Therefore, in essence Croft can be seen to challenge previous gender conventions of women being less intelligent and strong than men though, she is perhaps generic in the social expectation for women to be beautiful.

Furthermore, gendered critical approach is vital for critics who wish to measure how ground breaking or subversive a film is. A gendered critical approach provides a basis on which to judge the meaning and value of a film, which if judged highly could reap financial rewards as well as eminence within the industry. Such is the case with the film “The Piano” directed by Jane Campion in 1993. A gendered critical approach allows people to look beyond the initial scope of colonial issues within the film and recognise the typical issues males and females in Victorian times would have faced but their alternative ways of dealing with them. “The Piano” is a milestone in cinema and a text book example of how gender study can influence the making of a film. For example, the film presents men as objects and women as subjects. The female protagonist Ada can be seen pulling a curtain to reveal an unclothed male named Baines. The position of the camera slanted down towards him suggests it is Ada who is scanning his body and thus, alternatively presenting a “female gaze”. The setting of the film in an idiosyncratic time and place, Victorian New Zealand, serves to highlight the importance and significance of the mute Ada’s acquisition. Ultimately, gender studies allowed the director Jane Campion to obtain recognition for her subversive portrayals of men and women in strict Victorian society.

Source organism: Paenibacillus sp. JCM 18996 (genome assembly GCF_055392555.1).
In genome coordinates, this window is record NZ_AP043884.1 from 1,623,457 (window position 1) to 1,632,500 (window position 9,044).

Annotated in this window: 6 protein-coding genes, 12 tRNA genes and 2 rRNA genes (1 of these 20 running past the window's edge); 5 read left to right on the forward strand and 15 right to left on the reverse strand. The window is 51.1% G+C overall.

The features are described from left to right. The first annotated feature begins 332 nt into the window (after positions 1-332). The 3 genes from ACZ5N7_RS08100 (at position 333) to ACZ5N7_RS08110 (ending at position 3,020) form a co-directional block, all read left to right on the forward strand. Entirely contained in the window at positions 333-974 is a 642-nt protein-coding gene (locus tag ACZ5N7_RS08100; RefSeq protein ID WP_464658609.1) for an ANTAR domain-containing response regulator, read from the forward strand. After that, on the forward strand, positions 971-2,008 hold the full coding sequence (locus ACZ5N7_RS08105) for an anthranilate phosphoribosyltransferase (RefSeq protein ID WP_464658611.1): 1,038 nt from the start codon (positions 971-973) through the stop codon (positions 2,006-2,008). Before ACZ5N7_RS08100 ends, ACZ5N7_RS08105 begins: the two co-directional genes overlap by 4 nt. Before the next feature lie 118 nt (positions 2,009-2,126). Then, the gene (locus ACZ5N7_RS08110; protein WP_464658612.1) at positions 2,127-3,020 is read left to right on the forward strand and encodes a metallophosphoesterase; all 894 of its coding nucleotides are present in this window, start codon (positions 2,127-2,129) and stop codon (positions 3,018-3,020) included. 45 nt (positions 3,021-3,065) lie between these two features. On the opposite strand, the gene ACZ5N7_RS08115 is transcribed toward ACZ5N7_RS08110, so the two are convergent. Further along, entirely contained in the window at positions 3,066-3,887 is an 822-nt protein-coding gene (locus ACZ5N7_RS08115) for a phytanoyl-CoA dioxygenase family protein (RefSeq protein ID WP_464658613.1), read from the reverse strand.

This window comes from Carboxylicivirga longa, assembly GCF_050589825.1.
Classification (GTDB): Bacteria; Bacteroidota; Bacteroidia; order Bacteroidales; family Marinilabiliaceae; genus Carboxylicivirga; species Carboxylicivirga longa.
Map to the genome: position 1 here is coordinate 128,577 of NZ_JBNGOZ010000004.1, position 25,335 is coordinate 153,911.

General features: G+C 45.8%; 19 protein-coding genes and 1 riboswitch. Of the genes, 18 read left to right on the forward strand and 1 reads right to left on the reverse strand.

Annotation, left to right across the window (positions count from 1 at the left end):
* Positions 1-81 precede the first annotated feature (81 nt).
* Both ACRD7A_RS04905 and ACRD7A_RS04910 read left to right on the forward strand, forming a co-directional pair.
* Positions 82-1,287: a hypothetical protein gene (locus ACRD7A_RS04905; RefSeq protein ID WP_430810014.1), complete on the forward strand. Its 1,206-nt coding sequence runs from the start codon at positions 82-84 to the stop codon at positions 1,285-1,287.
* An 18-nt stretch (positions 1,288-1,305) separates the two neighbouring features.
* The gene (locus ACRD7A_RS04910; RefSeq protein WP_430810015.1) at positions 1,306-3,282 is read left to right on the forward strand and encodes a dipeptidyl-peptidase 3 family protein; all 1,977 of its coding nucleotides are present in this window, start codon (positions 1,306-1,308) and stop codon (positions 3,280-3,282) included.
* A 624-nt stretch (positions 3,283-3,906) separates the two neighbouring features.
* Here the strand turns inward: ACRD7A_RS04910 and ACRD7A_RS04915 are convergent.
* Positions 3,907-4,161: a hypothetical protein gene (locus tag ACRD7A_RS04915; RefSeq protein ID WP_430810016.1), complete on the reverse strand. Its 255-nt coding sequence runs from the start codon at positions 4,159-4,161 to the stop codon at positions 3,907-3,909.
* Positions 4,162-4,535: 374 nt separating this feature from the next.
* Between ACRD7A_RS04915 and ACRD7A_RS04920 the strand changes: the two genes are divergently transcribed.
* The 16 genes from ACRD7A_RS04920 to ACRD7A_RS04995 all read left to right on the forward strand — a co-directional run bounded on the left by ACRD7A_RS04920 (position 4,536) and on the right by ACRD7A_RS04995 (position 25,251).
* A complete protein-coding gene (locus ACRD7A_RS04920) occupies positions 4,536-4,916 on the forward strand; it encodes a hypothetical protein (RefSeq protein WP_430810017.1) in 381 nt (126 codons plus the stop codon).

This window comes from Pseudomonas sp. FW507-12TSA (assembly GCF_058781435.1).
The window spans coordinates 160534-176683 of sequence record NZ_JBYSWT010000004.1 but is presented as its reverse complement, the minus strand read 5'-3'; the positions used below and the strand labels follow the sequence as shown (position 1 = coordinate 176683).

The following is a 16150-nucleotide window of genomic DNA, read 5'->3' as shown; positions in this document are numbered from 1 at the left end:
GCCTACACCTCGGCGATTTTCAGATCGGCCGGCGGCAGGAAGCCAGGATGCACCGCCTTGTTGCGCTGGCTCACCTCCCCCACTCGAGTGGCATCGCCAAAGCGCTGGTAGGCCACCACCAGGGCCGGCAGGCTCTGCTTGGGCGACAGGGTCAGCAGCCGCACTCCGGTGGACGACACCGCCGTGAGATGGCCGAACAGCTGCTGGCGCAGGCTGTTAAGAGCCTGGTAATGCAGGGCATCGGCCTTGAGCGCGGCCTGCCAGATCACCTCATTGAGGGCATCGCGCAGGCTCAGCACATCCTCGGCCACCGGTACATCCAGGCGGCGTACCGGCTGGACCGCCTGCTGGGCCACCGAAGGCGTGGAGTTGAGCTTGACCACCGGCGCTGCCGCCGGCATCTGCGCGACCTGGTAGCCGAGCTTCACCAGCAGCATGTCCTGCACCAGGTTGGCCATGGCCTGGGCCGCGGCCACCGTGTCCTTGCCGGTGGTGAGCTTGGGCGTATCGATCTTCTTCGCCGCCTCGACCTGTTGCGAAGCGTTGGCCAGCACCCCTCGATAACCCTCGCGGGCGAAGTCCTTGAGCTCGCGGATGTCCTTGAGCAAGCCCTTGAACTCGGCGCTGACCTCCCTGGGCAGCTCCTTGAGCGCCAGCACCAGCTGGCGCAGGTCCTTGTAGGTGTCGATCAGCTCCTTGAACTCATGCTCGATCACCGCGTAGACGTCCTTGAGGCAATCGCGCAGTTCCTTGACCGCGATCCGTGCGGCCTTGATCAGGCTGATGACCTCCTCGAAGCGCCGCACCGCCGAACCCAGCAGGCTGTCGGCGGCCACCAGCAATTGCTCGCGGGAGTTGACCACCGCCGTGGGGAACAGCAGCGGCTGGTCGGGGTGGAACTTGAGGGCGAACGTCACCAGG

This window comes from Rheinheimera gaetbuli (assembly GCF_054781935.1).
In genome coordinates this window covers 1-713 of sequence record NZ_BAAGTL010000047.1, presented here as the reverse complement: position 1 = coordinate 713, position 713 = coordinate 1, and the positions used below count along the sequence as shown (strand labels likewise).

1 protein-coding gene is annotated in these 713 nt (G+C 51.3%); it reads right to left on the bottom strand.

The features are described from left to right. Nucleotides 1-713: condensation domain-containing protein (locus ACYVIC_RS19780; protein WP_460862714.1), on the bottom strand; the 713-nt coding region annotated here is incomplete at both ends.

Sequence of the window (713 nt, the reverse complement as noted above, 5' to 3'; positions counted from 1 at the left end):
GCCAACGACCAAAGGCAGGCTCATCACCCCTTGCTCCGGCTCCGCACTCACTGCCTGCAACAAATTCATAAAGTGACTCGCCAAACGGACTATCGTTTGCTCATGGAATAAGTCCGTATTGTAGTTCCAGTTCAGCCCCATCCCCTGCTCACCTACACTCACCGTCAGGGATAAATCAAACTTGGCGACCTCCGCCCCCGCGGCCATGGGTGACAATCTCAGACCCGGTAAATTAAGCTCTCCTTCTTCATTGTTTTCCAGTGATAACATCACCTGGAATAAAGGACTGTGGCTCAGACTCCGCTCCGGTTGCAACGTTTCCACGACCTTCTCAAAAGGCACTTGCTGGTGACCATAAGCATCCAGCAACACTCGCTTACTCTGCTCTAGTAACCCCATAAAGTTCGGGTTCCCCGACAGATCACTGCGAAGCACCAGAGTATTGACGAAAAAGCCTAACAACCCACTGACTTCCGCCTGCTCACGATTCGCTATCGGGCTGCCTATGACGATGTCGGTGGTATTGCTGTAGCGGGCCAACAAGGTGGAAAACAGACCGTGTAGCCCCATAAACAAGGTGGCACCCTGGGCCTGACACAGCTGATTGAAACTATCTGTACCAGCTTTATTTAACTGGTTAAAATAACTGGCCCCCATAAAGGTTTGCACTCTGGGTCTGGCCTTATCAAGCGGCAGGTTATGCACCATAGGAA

In the case of “Thelma and Louise” directed by Ridley Scott in 1991, a gendered approach to the film stirred up controversy over the American penile system and its inability to protect women. On a micro scale though, gendered critical research on the film explored and highlighted the notions of gender and how they were changing and evolving. It also provided an argument to the contrary that the film was merely “toxic feminism” and suggested instead that it flipped gender roles around, subverted the generic road buddy movie genre and most importantly forces men to be held accountable for their oppression of women.